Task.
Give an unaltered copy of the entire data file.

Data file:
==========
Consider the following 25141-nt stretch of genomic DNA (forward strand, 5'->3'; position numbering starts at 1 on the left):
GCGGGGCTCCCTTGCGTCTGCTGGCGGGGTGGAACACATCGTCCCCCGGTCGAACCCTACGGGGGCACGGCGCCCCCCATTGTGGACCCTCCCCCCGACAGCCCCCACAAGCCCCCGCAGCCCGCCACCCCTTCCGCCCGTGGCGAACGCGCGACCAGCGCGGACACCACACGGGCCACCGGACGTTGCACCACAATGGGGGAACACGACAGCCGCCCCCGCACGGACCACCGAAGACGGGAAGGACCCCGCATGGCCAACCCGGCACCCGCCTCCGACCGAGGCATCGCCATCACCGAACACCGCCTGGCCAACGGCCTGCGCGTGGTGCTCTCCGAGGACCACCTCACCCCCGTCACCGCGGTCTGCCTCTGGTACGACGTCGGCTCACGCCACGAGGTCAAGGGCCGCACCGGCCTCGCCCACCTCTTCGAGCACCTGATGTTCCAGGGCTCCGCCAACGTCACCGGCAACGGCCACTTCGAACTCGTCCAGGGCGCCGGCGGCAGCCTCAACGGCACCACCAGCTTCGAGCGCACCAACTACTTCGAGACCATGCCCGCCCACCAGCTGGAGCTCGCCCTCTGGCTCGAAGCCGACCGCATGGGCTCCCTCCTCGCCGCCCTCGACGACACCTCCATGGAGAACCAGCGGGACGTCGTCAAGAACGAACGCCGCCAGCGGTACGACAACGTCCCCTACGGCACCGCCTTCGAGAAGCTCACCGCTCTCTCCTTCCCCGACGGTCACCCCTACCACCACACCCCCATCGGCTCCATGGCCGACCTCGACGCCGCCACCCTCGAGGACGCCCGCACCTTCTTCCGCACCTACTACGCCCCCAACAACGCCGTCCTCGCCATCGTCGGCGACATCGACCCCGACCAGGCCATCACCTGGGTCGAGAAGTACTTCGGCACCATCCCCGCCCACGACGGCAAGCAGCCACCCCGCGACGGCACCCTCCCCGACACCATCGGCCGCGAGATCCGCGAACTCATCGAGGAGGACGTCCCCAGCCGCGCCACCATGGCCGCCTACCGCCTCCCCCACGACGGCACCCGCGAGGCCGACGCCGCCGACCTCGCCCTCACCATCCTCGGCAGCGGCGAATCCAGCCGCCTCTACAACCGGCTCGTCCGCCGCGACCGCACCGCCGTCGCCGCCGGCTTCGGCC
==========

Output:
Consider the following 25141-nt stretch of genomic DNA (forward strand, 5'->3'; position numbering starts at 1 on the left):
GCGGGGCTCCCTTGCGTCTGCTGGCGGGGTGGAACACATCGTCCCCCGGTCGAACCCTACGGGGGCACGGCGCCCCCCATTGTGGACCCTCCCCCCGACAGCCCCCACAAGCCCCCGCAGCCCGCCACCCCTTCCGCCCGTGGCGAACGCGCGACCAGCGCGGACACCACACGGGCCACCGGACGTTGCACCACAATGGGGGAACACGACAGCCGCCCCCGCACGGACCACCGAAGACGGGAAGGACCCCGCATGGCCAACCCGGCACCCGCCTCCGACCGAGGCATCGCCATCACCGAACACCGCCTGGCCAACGGCCTGCGCGTGGTGCTCTCCGAGGACCACCTCACCCCCGTCACCGCGGTCTGCCTCTGGTACGACGTCGGCTCACGCCACGAGGTCAAGGGCCGCACCGGCCTCGCCCACCTCTTCGAGCACCTGATGTTCCAGGGCTCCGCCAACGTCACCGGCAACGGCCACTTCGAACTCGTCCAGGGCGCCGGCGGCAGCCTCAACGGCACCACCAGCTTCGAGCGCACCAACTACTTCGAGACCATGCCCGCCCACCAGCTGGAGCTCGCCCTCTGGCTCGAAGCCGACCGCATGGGCTCCCTCCTCGCCGCCCTCGACGACACCTCCATGGAGAACCAGCGGGACGTCGTCAAGAACGAACGCCGCCAGCGGTACGACAACGTCCCCTACGGCACCGCCTTCGAGAAGCTCACCGCTCTCTCCTTCCCCGACGGTCACCCCTACCACCACACCCCCATCGGCTCCATGGCCGACCTCGACGCCGCCACCCTCGAGGACGCCCGCACCTTCTTCCGCACCTACTACGCCCCCAACAACGCCGTCCTCGCCATCGTCGGCGACATCGACCCCGACCAGGCCATCACCTGGGTCGAGAAGTACTTCGGCACCATCCCCGCCCACGACGGCAAGCAGCCACCCCGCGACGGCACCCTCCCCGACACCATCGGCCGCGAGATCCGCGAACTCATCGAGGAGGACGTCCCCAGCCGCGCCACCATGGCCGCCTACCGCCTCCCCCACGACGGCACCCGCGAGGCCGACGCCGCCGACCTCGCCCTCACCATCCTCGGCAGCGGCGAATCCAGCCGCCTCTACAACCGGCTCGTCCGCCGCGACCGCACCGCCGTCGCCGCCGGCTTCGGCC